a pile of instant photos

Exchangeable image file format (EXIF) is the specific metadata standard for digital images, and can also include metadata such as:

  • Date/Timestamps
  • Device ID numbers
  • Camera settings
  • Image metrics (pixel dimension, resolution, file size)

In most cases, devices – such as smartphones – include exact timestamps and GPS coordinates in images taken with the device’s camera by default. It’s often difficult to remove the majority of this EXIF metadata without specialized software.

On iOS, users can disable the geolocation tagging using GPS via the Photos app by tapping on an image, tapping on the information tab, tapping “adjust” for the location, and then selecting “No Location.”

Most users are unaware their images contain this potentially sensitive data; as such, they frequently share photos to the internet containing this data, which can be harvested by anyone – including the platform on which it was shared – with the know-how.

An obvious answer some may have to this problem is to tell users to “only share photos with trusted contacts.” While this is generally good advice (especially for more personal photos or videos), it is but one solution to a multi-faceted problem because photos – and their associated metadata – may be unintentionally shared to other parties…

  • Do you have iCloud enabled? Photos from your iDevice may be automatically synced with Apple’s iCloud servers and while stored encrypted, Apple has the keys for decryption. (This can be mitigated by enabling Apple’s Advanced Data Protection).
  • Syncing/storing photos on a non-privacy friendly or unencrypted storage provider like Google Photos? You’re sharing your metadata, like location data and timestamp of photos, with Google.
  • Uploaded a photo to Instagram? Instagram may ingest your photo EXIF metadata.
  • Used Imgur to share an interesting bird from your hike on Reddit? In addition to sharing metadata with Imgur or Reddit, anyone who views your photo may be able to download it and extract its EXIF data.


Files (that are not photos) also have associated metadata. Common file types that frequently retain and attach metadata include Word files (.docx) and PDF files (.pdf).

a pixelated file folder on a screen

These files can contain a lot of metadata, such as:

  • Author names
  • Which “author” last saved the document
  • Comments (which can contain additional information)
  • Tags
  • Title/subject

If the cloud storage provider does not run their servers in-house, then third-parties such as the server infrastructure provider (hosting) may have access toe PII from file properties and metadata. Even if the cloud storage provider runs their own infrastructure, if their servers know the decryption keys for files stored, then they could effectively access this data for themselves or share access with other third-parties.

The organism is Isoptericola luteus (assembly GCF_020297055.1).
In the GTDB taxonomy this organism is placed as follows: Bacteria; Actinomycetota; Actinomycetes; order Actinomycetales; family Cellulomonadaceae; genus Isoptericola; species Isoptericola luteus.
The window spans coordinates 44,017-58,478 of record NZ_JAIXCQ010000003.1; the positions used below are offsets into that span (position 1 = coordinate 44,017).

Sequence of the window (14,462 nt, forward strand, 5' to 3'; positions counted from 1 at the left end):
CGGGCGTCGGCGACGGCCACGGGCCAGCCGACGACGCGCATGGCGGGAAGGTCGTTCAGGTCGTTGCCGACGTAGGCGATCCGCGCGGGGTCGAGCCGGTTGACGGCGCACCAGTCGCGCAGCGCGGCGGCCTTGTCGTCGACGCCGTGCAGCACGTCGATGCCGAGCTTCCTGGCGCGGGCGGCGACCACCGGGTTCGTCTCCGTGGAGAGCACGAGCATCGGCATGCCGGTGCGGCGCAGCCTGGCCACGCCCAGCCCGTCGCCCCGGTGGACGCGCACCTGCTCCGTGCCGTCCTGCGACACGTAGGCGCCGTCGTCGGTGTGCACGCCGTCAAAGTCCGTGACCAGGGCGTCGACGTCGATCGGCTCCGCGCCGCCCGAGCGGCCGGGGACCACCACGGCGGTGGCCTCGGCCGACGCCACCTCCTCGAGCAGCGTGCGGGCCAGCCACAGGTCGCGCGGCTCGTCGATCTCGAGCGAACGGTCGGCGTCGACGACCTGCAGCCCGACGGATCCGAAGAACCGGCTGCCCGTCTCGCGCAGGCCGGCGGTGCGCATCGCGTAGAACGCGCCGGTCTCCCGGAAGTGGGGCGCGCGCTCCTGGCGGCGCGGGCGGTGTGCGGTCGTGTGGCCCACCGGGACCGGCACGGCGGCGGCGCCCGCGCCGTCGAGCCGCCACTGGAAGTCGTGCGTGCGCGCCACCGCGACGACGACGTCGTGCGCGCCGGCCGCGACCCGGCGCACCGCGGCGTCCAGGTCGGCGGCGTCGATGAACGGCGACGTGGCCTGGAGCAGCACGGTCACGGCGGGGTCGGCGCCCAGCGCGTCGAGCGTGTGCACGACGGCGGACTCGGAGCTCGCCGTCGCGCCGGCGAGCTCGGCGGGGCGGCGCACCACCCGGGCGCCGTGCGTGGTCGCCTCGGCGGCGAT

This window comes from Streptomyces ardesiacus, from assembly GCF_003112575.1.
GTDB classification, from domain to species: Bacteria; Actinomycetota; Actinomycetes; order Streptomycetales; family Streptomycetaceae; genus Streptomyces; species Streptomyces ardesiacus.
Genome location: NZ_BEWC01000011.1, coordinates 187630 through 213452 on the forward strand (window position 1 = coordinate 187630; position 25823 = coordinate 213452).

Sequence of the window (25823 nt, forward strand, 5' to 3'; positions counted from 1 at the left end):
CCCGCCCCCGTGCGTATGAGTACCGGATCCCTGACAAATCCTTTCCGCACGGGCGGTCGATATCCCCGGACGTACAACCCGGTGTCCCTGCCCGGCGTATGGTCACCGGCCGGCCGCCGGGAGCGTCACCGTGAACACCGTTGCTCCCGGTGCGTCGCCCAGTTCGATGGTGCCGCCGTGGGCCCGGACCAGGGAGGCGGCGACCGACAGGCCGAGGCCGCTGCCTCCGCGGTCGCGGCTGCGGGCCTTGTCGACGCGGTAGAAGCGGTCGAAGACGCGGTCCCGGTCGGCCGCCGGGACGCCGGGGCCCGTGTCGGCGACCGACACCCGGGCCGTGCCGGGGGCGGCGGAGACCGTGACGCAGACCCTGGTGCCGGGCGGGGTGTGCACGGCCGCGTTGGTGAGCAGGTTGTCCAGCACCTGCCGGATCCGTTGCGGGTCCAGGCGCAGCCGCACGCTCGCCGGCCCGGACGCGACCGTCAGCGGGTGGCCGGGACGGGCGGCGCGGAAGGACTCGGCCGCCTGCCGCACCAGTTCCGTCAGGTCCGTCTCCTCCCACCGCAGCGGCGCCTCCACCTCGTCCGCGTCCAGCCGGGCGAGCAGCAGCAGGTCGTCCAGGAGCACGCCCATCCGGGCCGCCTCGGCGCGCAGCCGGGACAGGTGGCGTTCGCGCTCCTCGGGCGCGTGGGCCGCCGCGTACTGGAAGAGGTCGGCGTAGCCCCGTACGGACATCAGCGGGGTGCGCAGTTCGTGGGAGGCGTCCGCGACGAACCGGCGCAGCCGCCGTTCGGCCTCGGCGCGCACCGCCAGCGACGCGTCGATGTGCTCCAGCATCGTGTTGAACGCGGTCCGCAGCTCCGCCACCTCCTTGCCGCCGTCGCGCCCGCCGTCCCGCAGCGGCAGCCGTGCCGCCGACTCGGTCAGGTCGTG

Fortunately, it is possible to remove file metadata, just like it is for EXIF data in photos prior to uploading to a cloud service. For example, in Word, users can use an in-built function to erase document properties and PII.

Cloud Storage

Many users make use of cloud storage services – like iCloud, Google Photos, Dropbox, and others – to store files and photos and sync/access them across different devices. These services generally have access to your file and photo metadata.

Additionally, since their servers know the decryption keys, these services may also have direct access to your files; this access can be given to third parties, such as government entities or server infrastructure providers (if applicable).

Metadata has valid uses, even if there are ways for communication transmission without metadata or minimized exposure of said metadata. Usually, metadata usage (and collection) is dependent upon the protocol and platform itself; some protocols use metadata and by extension some platforms generate/use/collect metadata more than others.

There are a wide variety of uses – some rather invasive, some legitimate – for metadata. Of course, what is ultimately acceptable to a user is dependent on that same user’s threat model.

1. Message routing

Very generally speaking, metadata is used by clients and servers to route (and in the process of routing, validating) communications to the appropriate parties. In some applications, this type of metadata is common as information such as the recipient and time stamp are needed to successfully route messages.

However, there are protocols and messaging implementations that 1) severely limit the amount of metadata exposed to servers or 2) eliminate the “need” for the server to have access to even limited amounts of metadata, even for the purposes of message routing.